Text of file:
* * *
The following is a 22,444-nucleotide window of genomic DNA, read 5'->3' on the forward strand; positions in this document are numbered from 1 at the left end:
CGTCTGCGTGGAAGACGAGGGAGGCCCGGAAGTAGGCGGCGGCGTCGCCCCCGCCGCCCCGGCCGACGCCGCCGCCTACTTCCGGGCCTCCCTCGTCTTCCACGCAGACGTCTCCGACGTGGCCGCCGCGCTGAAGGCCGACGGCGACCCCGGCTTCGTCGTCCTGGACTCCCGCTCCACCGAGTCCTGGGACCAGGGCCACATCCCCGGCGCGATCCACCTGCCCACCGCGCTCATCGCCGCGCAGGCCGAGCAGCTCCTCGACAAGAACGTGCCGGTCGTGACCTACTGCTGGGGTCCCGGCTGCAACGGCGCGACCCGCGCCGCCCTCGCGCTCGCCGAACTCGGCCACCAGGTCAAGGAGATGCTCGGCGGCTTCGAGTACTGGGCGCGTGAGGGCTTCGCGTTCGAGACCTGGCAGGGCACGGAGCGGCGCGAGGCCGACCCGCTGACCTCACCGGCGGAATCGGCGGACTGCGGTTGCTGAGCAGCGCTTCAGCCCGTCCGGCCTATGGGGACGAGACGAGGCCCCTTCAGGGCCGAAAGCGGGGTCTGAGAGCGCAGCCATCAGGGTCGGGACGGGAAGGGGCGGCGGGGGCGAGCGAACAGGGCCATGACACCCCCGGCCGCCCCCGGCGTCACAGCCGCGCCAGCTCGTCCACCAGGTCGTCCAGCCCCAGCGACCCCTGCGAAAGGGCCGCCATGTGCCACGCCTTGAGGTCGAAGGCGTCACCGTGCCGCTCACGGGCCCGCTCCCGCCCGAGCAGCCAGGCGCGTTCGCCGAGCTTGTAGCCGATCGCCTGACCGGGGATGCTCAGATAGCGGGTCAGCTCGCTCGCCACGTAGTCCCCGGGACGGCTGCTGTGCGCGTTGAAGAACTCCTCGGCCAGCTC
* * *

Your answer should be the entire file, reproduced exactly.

The following is a 22,444-nucleotide window of genomic DNA, read 5'->3' on the forward strand; positions in this document are numbered from 1 at the left end:
CGTCTGCGTGGAAGACGAGGGAGGCCCGGAAGTAGGCGGCGGCGTCGCCCCCGCCGCCCCGGCCGACGCCGCCGCCTACTTCCGGGCCTCCCTCGTCTTCCACGCAGACGTCTCCGACGTGGCCGCCGCGCTGAAGGCCGACGGCGACCCCGGCTTCGTCGTCCTGGACTCCCGCTCCACCGAGTCCTGGGACCAGGGCCACATCCCCGGCGCGATCCACCTGCCCACCGCGCTCATCGCCGCGCAGGCCGAGCAGCTCCTCGACAAGAACGTGCCGGTCGTGACCTACTGCTGGGGTCCCGGCTGCAACGGCGCGACCCGCGCCGCCCTCGCGCTCGCCGAACTCGGCCACCAGGTCAAGGAGATGCTCGGCGGCTTCGAGTACTGGGCGCGTGAGGGCTTCGCGTTCGAGACCTGGCAGGGCACGGAGCGGCGCGAGGCCGACCCGCTGACCTCACCGGCGGAATCGGCGGACTGCGGTTGCTGAGCAGCGCTTCAGCCCGTCCGGCCTATGGGGACGAGACGAGGCCCCTTCAGGGCCGAAAGCGGGGTCTGAGAGCGCAGCCATCAGGGTCGGGACGGGAAGGGGCGGCGGGGGCGAGCGAACAGGGCCATGACACCCCCGGCCGCCCCCGGCGTCACAGCCGCGCCAGCTCGTCCACCAGGTCGTCCAGCCCCAGCGACCCCTGCGAAAGGGCCGCCATGTGCCACGCCTTGAGGTCGAAGGCGTCACCGTGCCGCTCACGGGCCCGCTCCCGCCCGAGCAGCCAGGCGCGTTCGCCGAGCTTGTAGCCGATCGCCTGACCGGGGATGCTCAGATAGCGGGTCAGCTCGCTCGCCACGTAGTCCCCGGGACGGCTGCTGTGCGCGTTGAAGAACTCCTCGGCCAGCTC